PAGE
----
The magnificent sands of Sandown Bay dominate the east coast of the Isle of Wight. This is where you will find the epicentre of the Island’s traditional, bucket and spade tourism industry.
The appeal of the beaches here is enduring and with good reason. The permanent population of 23,000 residents swells over the summer to almost 500,000 when you include the day trippers. Yet how many people know there is more to the beach than deckchairs and ice-creams?
Peer beyond the crowds and you will discover that wildlife is fighting its corner in this part of the Wight. You can find out more about the guided environmental activities along the beach at the Facebook page ‘Shaping the Bay’. This somewhat hidden side of Sandown Bay is just one of the reasons it was crowned BBC Countryfile Magazine Awards 2019 ‘Beach of the Year‘.
Rail: Island Line to Sandown and Shanklin
Ferries: Wightlink to Ryde
Routefifty7 hires out bicycles for use across the Island but also encourages visitors to use them to ‘promenade’ up and down the bay.
The Willow Walk
Points of Interest
Dinosaur fossils, rockpools, vertipools, Luccombe Bay, five miles of beach (!)
Browns Cafe, Sandown Community Orchard (scrumping!)
At low tide, the sea retreats to expose the sand all the way from Culver Down at the north end to Knock Point at the southern tip. That’s five miles of beach for you to barefoot along.
‘How many other five-mile beaches are there in Britain? Can anyone name more than five? We’ve got one of them here.’ asks Ian Boyd of Arc Consulting. ‘Look along the beach and you are looking at 100 million years of geology.’
Officially, just the one beach runs between the two headlands but the groynes that protrude into the water divide the sands into 52 distinct beaches, with two wilder stretches to be found at either end.
If you think fossil hunting stopped at the shoreline of Dorset’s coast, think again. Stare for long enough at a map of the Isle of Wight – with a ridge through the middle and gently tapering east-west points – and it can come to resemble a large slice of vertebra from a fossilised backbone.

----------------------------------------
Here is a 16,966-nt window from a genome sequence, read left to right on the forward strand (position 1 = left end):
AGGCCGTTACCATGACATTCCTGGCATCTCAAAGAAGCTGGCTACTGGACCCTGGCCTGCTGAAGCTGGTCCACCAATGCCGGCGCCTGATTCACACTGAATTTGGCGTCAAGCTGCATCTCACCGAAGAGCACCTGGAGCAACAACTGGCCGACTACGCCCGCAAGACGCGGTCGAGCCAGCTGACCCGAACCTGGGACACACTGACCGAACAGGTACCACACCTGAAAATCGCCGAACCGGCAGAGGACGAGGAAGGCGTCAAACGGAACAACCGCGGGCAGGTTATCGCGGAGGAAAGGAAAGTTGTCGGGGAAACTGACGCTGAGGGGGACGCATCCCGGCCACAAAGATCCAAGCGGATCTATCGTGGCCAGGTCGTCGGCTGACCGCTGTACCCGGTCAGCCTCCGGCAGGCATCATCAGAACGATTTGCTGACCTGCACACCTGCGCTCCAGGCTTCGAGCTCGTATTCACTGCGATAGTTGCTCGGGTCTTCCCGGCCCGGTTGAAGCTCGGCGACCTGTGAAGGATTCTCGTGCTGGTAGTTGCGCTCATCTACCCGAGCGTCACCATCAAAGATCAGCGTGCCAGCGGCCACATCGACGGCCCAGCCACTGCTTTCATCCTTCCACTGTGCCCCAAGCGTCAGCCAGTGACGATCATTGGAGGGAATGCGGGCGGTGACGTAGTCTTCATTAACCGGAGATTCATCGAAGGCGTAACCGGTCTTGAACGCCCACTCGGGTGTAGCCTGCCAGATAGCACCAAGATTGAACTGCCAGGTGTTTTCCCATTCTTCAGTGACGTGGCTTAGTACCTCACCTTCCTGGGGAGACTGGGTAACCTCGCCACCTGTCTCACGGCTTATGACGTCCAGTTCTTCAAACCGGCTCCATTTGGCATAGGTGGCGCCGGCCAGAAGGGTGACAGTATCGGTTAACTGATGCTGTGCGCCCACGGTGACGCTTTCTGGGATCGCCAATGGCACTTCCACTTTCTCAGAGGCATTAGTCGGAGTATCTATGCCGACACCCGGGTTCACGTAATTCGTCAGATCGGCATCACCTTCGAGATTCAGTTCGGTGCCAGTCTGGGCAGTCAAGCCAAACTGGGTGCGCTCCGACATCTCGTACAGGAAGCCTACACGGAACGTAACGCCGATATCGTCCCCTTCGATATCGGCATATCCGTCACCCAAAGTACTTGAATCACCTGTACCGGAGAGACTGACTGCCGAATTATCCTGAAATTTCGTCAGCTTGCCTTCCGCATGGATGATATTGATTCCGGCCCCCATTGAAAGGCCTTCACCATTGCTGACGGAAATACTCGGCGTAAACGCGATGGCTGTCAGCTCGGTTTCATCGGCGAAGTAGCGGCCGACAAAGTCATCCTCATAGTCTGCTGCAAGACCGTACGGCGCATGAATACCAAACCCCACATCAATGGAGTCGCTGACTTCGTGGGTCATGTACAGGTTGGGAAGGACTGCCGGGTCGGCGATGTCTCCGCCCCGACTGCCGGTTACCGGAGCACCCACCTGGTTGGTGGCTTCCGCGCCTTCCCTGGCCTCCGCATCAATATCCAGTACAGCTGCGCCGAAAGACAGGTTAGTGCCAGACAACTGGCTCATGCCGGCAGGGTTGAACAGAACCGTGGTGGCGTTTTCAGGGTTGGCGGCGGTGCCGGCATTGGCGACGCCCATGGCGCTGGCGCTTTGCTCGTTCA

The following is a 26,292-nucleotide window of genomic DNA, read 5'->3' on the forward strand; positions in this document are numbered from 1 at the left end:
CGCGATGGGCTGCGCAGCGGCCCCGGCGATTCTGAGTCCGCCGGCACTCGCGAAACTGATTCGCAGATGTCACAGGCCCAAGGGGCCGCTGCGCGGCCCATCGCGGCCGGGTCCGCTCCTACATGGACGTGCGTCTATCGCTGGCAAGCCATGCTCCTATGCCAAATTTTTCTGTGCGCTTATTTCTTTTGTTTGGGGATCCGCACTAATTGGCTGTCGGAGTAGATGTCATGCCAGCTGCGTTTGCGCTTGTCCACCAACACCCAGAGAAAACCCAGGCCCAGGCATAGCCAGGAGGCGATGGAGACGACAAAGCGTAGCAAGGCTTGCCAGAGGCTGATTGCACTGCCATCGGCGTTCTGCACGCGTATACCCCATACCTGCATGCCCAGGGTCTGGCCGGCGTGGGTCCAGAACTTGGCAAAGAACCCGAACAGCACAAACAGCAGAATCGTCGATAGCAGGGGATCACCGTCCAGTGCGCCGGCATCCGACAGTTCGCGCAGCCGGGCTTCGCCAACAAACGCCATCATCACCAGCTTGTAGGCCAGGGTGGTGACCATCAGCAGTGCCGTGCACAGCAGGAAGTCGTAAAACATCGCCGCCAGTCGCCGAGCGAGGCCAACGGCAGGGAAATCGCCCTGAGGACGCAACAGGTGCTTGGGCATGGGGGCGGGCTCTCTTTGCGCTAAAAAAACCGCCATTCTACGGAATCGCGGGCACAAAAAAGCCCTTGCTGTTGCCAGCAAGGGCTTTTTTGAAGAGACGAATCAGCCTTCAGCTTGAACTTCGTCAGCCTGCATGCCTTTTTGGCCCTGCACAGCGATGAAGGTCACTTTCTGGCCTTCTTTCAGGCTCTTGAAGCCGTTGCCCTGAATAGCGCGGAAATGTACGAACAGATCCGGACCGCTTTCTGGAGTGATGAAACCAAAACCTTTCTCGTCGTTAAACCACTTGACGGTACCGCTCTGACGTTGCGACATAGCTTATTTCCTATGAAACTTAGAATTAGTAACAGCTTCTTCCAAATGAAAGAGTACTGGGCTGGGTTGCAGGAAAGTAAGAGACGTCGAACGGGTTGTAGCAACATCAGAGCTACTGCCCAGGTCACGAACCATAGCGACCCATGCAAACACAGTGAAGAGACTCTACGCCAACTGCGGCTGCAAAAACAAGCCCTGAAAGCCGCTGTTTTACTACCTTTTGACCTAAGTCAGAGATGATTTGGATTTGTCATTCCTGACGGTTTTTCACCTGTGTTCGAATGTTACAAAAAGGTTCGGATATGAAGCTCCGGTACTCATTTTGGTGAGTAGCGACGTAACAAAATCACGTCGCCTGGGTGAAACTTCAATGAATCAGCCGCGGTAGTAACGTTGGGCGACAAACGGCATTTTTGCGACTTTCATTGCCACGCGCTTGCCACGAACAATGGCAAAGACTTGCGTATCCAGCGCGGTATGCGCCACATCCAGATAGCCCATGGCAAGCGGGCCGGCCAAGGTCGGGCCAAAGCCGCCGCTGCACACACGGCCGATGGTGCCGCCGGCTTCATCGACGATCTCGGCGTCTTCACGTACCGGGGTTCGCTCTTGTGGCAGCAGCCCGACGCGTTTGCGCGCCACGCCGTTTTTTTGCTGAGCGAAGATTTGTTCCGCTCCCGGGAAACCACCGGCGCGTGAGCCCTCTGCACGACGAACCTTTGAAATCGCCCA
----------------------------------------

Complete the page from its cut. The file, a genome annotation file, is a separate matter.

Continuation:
That may be no coincidence. The Island’s primordial soup was perfect: lots of exposed, sweaty plains for animals to die on, and swampy water and flash floods to quickly envelope them and begin the process of fossilisation.
Dinosaur Isle must be one of the UK’s most underrated visitor attractions. It’s a bizarre gem: for the most part it’s all about impressively sized dinosaur mannequins shoehorned into a large hall and a mesmerising fossil collection.
Giant vertebra and casts of Jurassic Park-style footprints share display cabinet space with tiny fossils of large winged termites and water spiders that resemble the smeared imprint of flies on your car windscreen.
In all, the museum’s catalogue extends to more than 40,000 fossils gathered from right across the Island. Several knowledgeable palaeontologists, some amateur, some professional, are on hand to shed light on the displays.
Captions display a candour that is absent from more pompous and self-important establishments and regularly include statements that effectively shrug a shoulder and admit: “we don’t know” or “we’re not sure”.
Walk for some 80 meters north of Yaverland car park at the north end of the beach and you will soon leave the crowds behind and have the extraordinary geology of Yaverland’s cliffs and sands to yourself.
‘You’re staring at 100 ft of sea cliffs where peregrines roost while around you are great bush crickets, says Ian Boyd of Arc Consulting. ‘The north end of the bay is absolutely packed with fossils,’ says Ian. ‘One of the unexpected things about the Isle of Wight is that it is the dinosaur capital of Britain and amongst the richest localities in the world for its Cretaceous fossils.’
While the fold of Brading Downs were created 300 million years ago, a little later – around 125 million years ago to be precise – the Island was located where North Africa is today. Attached to mainland Europe it would have been a generally a hot, sultry place. In fact, everything was in place for a prehistoric timeshare salesman to enjoy a lucrative career, as conditions for a guaranteed holiday in the sun have rarely been bettered.
There would have been the occasional drawback: one of the Island’s three native dinosaurs, the Yaverlandia, a small, waist-high yapping thing, would have kept stealing up behind you and grabbing your ice cream; the other two native species, the altogether more substantial and determinedly carnivorous Neovenator and the Eotryrannosaurus – a relative of Tyrannosaurus Rex – would have grabbed you as well as the ice cream.
The beauty of wandering around the coast is that anyone can uncover a genuine find. In 2012 a Danish girl on holiday came across a second fossil scrap of a Yaverlandia – while it may not be a missing link, it got scientists scurrying to write up papers on its importance.